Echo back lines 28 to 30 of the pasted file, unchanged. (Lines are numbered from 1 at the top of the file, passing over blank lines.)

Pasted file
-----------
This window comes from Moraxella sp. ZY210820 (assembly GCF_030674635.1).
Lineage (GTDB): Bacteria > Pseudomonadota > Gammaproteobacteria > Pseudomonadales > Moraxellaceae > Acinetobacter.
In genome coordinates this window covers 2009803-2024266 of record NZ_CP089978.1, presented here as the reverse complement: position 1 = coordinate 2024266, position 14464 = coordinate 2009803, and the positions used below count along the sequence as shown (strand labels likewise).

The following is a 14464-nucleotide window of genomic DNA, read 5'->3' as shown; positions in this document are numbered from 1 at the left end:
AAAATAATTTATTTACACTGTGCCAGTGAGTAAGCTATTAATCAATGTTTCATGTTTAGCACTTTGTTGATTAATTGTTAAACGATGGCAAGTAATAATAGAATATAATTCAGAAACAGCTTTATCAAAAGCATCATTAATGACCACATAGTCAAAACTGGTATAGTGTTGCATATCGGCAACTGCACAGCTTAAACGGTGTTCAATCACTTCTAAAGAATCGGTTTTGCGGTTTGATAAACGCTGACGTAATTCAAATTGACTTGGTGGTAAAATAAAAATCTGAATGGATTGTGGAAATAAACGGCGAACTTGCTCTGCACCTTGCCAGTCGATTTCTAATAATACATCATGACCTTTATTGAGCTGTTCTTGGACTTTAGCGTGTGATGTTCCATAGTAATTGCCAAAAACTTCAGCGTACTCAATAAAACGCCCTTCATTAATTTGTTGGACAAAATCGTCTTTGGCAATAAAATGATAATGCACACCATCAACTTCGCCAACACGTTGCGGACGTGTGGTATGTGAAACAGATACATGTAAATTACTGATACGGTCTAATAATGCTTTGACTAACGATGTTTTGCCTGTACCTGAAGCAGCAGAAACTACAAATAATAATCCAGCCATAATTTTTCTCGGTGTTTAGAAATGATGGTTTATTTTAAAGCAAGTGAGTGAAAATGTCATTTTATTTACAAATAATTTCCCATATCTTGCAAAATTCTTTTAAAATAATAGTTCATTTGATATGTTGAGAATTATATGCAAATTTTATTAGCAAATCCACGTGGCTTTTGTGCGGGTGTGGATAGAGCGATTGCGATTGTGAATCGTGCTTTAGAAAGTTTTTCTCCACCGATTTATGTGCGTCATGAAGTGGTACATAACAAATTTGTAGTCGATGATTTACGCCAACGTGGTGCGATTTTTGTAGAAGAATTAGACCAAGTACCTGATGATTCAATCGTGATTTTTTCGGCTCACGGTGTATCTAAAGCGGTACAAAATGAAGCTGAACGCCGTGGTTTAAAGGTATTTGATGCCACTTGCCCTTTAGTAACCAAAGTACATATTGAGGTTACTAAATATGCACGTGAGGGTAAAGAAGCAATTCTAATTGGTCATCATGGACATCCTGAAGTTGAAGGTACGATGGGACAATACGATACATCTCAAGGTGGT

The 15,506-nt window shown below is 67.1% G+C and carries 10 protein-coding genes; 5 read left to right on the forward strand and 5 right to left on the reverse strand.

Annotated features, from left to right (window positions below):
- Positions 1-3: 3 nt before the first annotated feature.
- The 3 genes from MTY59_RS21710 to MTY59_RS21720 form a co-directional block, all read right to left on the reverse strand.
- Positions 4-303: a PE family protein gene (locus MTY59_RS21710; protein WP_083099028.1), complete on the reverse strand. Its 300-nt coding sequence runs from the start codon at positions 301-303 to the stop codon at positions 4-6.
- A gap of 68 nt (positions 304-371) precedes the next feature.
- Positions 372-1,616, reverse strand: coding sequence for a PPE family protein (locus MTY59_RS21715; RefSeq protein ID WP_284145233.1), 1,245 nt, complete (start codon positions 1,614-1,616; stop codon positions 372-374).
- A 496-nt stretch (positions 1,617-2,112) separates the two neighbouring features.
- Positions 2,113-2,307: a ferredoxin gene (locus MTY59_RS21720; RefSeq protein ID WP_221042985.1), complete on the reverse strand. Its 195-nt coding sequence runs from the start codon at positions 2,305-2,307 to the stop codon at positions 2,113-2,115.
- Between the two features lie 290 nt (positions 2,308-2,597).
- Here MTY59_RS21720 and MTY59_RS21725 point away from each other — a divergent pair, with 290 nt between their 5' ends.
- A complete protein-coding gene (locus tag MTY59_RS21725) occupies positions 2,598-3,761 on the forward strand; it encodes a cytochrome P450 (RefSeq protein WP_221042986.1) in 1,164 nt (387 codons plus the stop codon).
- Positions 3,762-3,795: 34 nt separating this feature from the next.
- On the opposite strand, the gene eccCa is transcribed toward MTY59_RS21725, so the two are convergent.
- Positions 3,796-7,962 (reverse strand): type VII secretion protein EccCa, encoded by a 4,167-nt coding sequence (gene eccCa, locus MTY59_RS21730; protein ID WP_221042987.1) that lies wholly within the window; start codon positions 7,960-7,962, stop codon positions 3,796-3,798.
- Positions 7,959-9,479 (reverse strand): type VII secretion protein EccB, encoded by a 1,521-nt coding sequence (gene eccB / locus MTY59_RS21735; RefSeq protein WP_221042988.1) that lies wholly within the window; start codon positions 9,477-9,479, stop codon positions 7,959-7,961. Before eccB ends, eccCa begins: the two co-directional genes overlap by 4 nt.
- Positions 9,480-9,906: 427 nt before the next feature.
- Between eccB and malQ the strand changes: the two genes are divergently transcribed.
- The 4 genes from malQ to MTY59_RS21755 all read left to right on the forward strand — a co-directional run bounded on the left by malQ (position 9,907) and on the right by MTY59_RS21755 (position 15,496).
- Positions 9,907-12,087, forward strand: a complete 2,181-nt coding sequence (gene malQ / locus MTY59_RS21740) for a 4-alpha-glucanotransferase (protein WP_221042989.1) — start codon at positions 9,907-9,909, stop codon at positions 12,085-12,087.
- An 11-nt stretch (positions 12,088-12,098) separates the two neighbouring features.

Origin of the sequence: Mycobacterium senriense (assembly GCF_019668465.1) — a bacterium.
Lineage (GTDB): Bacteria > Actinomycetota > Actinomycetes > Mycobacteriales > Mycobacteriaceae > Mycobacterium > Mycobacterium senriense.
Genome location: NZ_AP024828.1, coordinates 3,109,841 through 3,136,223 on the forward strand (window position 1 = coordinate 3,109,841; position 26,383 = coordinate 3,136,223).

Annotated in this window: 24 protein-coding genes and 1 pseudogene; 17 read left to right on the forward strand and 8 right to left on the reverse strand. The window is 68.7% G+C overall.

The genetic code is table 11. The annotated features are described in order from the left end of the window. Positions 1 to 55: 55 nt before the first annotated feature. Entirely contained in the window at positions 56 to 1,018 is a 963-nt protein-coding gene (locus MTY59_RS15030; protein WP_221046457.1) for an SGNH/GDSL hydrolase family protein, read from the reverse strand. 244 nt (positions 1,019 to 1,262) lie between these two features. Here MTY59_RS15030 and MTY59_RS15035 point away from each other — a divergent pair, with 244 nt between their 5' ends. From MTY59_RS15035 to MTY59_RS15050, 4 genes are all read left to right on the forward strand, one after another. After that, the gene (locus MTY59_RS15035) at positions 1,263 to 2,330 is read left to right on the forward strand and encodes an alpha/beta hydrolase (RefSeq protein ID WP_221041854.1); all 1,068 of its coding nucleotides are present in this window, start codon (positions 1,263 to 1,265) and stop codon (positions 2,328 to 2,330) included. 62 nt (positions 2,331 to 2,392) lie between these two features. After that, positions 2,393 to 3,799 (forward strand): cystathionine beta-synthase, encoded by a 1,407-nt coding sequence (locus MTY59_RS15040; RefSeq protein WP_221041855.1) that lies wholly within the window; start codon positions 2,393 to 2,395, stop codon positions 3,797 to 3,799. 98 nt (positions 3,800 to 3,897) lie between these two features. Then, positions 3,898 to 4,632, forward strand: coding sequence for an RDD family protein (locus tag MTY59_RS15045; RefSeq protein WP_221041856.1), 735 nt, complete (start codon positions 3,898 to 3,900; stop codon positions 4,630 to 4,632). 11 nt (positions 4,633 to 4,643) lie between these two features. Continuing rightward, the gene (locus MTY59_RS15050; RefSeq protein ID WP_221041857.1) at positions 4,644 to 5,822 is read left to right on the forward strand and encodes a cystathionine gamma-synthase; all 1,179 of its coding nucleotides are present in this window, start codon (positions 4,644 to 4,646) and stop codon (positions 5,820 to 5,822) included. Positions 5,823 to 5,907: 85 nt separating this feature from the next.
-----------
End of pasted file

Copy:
Lineage (GTDB): Bacteria > Actinomycetota > Actinomycetes > Mycobacteriales > Mycobacteriaceae > Mycobacterium > Mycobacterium senriense.
Genome location: NZ_AP024828.1, coordinates 3,109,841 through 3,136,223 on the forward strand (window position 1 = coordinate 3,109,841; position 26,383 = coordinate 3,136,223).

Annotated in this window: 24 protein-coding genes and 1 pseudogene; 17 read left to right on the forward strand and 8 right to left on the reverse strand. The window is 68.7% G+C overall.